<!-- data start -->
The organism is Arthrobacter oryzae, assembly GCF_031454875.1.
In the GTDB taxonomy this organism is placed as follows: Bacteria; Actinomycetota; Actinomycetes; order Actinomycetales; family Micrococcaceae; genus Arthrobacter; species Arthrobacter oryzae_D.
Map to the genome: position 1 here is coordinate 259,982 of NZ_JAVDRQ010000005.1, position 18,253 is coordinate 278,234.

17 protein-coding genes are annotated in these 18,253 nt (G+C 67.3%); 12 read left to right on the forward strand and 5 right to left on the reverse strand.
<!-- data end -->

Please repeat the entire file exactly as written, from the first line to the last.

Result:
The organism is Arthrobacter oryzae, assembly GCF_031454875.1.
In the GTDB taxonomy this organism is placed as follows: Bacteria; Actinomycetota; Actinomycetes; order Actinomycetales; family Micrococcaceae; genus Arthrobacter; species Arthrobacter oryzae_D.
Map to the genome: position 1 here is coordinate 259,982 of NZ_JAVDRQ010000005.1, position 18,253 is coordinate 278,234.

17 protein-coding genes are annotated in these 18,253 nt (G+C 67.3%); 12 read left to right on the forward strand and 5 right to left on the reverse strand.